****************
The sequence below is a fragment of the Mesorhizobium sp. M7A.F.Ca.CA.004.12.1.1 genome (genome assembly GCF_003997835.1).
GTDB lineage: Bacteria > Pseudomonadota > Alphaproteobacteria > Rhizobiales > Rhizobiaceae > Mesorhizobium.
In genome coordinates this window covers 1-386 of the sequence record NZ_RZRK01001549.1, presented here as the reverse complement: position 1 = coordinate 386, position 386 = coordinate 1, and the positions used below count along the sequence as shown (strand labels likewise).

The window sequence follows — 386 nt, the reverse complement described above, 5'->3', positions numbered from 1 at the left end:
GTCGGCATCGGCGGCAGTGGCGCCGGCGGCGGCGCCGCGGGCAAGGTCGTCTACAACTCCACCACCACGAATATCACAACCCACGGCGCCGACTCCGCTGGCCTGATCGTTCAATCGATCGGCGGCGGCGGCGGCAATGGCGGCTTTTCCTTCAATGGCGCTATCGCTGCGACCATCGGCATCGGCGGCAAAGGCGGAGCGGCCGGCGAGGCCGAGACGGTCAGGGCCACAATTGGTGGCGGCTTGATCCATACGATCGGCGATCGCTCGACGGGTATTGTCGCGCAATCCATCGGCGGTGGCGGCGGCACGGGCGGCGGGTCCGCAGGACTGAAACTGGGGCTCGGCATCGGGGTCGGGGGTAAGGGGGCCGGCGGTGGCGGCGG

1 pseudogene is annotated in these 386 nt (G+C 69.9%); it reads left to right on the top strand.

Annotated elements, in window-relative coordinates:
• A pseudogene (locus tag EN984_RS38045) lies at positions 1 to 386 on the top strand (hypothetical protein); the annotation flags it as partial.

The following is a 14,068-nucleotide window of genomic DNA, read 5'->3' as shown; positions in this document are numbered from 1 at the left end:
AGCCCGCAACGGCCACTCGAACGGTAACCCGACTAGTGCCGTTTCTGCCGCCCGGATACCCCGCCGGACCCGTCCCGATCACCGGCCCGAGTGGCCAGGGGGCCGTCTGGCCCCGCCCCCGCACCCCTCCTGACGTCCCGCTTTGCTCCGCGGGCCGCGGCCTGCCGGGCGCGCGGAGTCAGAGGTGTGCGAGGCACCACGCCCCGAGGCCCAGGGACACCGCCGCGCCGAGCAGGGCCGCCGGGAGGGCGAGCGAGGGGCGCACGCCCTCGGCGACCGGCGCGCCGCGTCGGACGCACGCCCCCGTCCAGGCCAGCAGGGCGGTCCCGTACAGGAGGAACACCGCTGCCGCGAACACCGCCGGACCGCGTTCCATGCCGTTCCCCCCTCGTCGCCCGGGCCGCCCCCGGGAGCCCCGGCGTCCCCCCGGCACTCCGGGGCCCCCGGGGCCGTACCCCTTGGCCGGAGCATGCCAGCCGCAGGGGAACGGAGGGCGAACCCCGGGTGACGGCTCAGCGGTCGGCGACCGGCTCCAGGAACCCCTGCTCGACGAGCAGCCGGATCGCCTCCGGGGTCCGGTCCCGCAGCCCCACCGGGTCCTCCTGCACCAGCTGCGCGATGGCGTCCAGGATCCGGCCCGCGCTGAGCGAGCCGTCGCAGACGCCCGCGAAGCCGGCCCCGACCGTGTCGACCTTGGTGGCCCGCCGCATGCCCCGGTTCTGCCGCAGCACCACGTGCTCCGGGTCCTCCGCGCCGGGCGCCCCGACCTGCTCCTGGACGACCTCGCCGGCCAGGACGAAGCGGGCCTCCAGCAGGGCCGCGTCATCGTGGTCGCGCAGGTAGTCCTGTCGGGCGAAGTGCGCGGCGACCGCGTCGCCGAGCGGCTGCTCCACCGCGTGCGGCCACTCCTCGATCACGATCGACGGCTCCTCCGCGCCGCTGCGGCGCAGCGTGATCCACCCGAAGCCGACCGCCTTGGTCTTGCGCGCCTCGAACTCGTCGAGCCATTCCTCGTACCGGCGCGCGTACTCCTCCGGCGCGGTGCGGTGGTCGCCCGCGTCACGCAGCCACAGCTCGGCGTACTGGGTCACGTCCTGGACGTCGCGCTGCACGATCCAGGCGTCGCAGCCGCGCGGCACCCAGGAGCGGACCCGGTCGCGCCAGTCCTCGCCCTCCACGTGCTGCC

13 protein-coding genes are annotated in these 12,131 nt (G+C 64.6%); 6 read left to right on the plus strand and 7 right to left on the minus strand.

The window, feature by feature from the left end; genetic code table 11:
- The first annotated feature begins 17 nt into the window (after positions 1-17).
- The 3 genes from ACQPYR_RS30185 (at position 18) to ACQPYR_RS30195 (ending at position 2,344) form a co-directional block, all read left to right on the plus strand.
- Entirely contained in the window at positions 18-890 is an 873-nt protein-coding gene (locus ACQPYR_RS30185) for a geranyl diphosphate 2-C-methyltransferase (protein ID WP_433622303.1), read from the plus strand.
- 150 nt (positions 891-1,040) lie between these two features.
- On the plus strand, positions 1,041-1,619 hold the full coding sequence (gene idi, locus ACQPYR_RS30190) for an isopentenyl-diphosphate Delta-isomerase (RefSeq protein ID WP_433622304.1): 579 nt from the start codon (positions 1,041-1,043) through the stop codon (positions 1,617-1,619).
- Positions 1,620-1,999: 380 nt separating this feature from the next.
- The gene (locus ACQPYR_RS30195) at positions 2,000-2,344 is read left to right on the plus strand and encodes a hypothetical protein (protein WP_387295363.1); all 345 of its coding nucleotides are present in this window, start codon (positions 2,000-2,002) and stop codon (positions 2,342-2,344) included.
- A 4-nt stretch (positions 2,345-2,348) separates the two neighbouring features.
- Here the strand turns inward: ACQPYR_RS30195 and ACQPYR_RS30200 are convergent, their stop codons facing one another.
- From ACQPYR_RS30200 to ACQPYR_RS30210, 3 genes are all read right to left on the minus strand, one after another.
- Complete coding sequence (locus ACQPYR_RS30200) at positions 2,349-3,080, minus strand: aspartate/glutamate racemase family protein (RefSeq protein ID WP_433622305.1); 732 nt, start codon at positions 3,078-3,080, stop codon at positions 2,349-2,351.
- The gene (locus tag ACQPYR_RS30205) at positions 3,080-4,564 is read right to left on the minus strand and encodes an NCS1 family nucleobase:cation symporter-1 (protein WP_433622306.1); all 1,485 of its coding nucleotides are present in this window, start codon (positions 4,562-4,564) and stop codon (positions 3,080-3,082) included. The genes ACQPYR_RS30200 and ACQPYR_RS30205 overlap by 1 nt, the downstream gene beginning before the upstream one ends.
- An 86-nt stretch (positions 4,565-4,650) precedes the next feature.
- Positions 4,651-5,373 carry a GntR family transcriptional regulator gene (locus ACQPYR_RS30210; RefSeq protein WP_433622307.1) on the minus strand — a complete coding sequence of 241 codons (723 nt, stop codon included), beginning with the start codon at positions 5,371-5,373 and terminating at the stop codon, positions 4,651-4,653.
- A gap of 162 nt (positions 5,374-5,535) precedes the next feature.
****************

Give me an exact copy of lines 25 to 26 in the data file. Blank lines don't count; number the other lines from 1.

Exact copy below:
- An 86-nt stretch (positions 4,565-4,650) precedes the next feature.
- Positions 4,651-5,373 carry a GntR family transcriptional regulator gene (locus ACQPYR_RS30210; RefSeq protein WP_433622307.1) on the minus strand — a complete coding sequence of 241 codons (723 nt, stop codon included), beginning with the start codon at positions 5,371-5,373 and terminating at the stop codon, positions 4,651-4,653.